In recent years, the Office has repeatedly come under public scrutiny, amongst others by the Court of Audit (Rechnungshof). [15] The Court of Audit has questioned the Office’s lack of transparency regarding its methods and results. Launched in 1998 by conservative hardliners, the Federal Office of Sect Issues is subject to the Federal Ministry of Labour, Family and Youth (Bundesministerium für Arbeit, Familie und Jugend). During the two decades of its existence, Prof. Christian Brünner, constitutional expert and co-founder of FOREF Europe, has been repeatedly suggesting to revoke the law for the establishment of the Office because of its violation of fundamental freedoms. Brünner proposed to introduce an information center fashioned after the British model of INFORM instead. INFORM, founded by British sociologist Dr. Eileen Barker as a registered charity in 1988, offers objective, impartial, and up-to-date information on new religious and worldview movements based on established sociological methods.

 

Conspiracy theories should never be taken at face value. But to avoid an inflation of the term to encompass any kind of dissent, clear definitions, nuance, and a serious scholarly approach are necessary. It is evident that the Federal Office of Sect Issues falls short of this standard in all respects.

 

*According to the statistics provided by Austria’s Federal Ministry of Health, 1,6% of persons with a confirmed infection by SARS-CoV-2 have died (as of October 4). The health ministry explicitly stresses that the number of COVID-19-related deaths, also known as the case-fatality rate, does not account for whether the virus was the actual cause of death. Thus, the number of deaths directly caused by SARS-CoV-2 is expected to be lower. For comparison, Ebola has an estimated case fertility rate of 40-50%, MERS-CoV 34%, and the seasonal flu 0,1-0,2%. [12] [13]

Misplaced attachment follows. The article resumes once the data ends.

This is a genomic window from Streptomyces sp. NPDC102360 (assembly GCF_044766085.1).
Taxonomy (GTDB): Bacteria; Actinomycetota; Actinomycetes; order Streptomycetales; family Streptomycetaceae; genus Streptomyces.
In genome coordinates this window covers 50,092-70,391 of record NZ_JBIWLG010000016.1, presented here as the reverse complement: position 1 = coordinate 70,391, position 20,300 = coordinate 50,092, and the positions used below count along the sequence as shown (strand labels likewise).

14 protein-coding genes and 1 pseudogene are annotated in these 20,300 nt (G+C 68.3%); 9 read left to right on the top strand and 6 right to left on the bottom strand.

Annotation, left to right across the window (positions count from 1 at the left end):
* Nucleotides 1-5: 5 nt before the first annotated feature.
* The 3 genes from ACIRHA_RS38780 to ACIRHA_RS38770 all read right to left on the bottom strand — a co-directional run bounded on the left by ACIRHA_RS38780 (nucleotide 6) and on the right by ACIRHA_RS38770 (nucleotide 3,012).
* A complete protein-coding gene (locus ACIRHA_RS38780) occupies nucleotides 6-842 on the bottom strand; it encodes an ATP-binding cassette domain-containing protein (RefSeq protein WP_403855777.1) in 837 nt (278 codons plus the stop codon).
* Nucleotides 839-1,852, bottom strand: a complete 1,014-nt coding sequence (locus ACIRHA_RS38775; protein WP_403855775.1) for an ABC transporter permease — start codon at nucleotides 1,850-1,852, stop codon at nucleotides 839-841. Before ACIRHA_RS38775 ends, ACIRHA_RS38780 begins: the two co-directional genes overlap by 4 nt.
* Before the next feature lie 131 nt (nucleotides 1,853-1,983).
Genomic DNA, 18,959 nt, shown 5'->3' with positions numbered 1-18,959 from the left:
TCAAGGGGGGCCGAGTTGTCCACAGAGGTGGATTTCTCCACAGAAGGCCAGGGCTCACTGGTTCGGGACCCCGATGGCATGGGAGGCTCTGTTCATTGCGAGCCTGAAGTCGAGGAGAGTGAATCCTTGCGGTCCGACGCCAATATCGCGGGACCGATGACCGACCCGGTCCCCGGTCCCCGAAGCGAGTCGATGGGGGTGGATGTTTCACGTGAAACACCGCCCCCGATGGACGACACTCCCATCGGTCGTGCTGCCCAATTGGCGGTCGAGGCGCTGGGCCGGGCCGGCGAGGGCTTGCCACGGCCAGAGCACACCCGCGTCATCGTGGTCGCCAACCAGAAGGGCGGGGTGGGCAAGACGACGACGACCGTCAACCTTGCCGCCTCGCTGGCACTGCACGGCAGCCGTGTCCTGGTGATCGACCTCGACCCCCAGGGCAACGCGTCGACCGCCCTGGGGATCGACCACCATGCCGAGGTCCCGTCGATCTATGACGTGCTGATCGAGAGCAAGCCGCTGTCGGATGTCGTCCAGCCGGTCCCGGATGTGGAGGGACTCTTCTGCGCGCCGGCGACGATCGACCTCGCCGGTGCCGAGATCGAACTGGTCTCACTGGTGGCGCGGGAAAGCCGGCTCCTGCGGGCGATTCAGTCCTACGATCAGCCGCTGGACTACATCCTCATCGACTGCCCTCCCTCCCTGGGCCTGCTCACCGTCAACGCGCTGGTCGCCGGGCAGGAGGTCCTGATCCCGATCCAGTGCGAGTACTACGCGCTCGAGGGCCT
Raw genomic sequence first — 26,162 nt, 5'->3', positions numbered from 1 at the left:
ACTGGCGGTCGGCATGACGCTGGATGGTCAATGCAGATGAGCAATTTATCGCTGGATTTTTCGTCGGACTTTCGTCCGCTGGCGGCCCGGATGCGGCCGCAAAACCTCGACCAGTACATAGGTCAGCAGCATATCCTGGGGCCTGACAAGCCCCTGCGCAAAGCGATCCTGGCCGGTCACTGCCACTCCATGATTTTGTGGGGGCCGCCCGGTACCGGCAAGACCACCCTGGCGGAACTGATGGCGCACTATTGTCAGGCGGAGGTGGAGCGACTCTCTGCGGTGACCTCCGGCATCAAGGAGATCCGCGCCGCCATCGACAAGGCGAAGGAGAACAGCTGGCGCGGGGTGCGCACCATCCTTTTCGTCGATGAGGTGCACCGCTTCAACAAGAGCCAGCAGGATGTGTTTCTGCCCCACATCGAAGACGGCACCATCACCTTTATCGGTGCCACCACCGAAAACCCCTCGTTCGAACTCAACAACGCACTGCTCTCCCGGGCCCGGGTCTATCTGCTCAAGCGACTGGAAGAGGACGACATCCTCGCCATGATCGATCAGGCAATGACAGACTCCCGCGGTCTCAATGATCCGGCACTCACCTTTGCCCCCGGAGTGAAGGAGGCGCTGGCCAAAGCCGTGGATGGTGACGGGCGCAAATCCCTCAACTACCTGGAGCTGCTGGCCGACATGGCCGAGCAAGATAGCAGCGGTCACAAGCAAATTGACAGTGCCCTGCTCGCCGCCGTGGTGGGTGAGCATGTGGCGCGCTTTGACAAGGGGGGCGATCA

References

 

[1] Tätigkeitsbericht 2019 der Bundesstelle für Sektenfragen, vorgelegt von der Bundesministerin für Arbeit, Familie und Jugend (Parlament der Bundesrepublik Österreich, September 23, 2020):

https://www.parlament.gv.at/PAKT/VHG/XXVII/III/III_00175/imfname_836943.pdf.

[2] Virologist releases paper claiming coronavirus made in Chinese lab (Taiwan News, September 4, 2020): https://www.taiwannews.com.tw/en/news/4009390.

[3] Pompeo pushes China to provide access to Wuhan labs over coronavirus outbreak (Reuters, April 29, 2020): https://www.reuters.com/article/us-health-coronavirus-usa-pompeo-idUSKBN22B1XA

[4] The Trail Leading Back to the Wuhan Labs (National Review, April 3, 2020): https://www.nationalreview.com/2020/04/coronavirus-china-trail-leading-back-to-wuhan-labs/.

[5] Defense Department produces list of Chinese military-linked companies (Axios, Jun 24, 2020): https://www.axios.com/defense-department-chinese-military-linked-companies-856b9315-48d2-4aec-b932-97b8f29a4d40.html.

[6] The giant that no one trusts: why Huawei’s history haunts it (The Guardian, December 08, 2018): https://www.theguardian.com/technology/2018/dec/08/the-giant-that-no-one-trusts-why-huaweis-history-haunts-it.

[7] Huawei 5G kit must be removed from UK by 2027 (BBC, July 14, 2020): https://www.bbc.com/news/technology-53403793.

[8] China’s Huawei, ZTE Set To Be Shut Out of India’s 5G Trials (Bloomberg, August 13, 2020): https://www.bloomberg.com/news/articles/2020-08-13/china-s-huawei-zte-set-to-be-shut-out-of-india-s-5g-trials.

[9] 5G: UK setzt Huawei vor die Tür, in Österreich wird dessen Technik großflächig eingesetzt (Der Standard, July 6, 2020): https://www.derstandard.at/story/2000118539756/5g-uk-setzt-huawei-vor-die-tuer-in-oesterreich-wird.

[10] Holland-Letz, Matthias. “Wenn Stiftungen Journalismus finanzieren.” Forschungsjournal Soziale Bewegungen, Band 30 (2017): Heft 4 (Dec 2017), pp. 91-98.

[11] Adloff, Frank; Philipp Degens. “Muss nur noch kurz die Welt retten.” Forschungsjournal Soziale Bewegungen, Band 30 (2017): Heft 4 (Dec 2017), pp. 43-55.

[12] Bundesministerium für Soziales, Gesundheit, Pflege und Konsumentenschutz. https://www.sozialministerium.at/Informationen-zum-Coronavirus/Neuartiges-Coronavirus-(2019-nCov).html.

[13] Our World in Data (Oxford Martin Programme on Global Development). https://ourworldindata.org/mortality-risk-covid.

[14] 2019 Report of the Federal Office for Sect Issues: BSS-taetigkeitsbericht 2019.

[15] Court of Audit (Rechnungshof) critiques the Federal Office on Sect Issues: Bundesstelle_fuer_Sektenfragen.

Photo: Johann Nepomuk Eduard Ambrosius Nestroy (7 December 1801 – 25 May 1862) was a singer, actor and playwright in the popular Austrian tradition of the Biedermeier period and its immediate aftermath. He participated in the 1848 revolutions and his work reflects the new liberal spirit then spreading throughout Europe.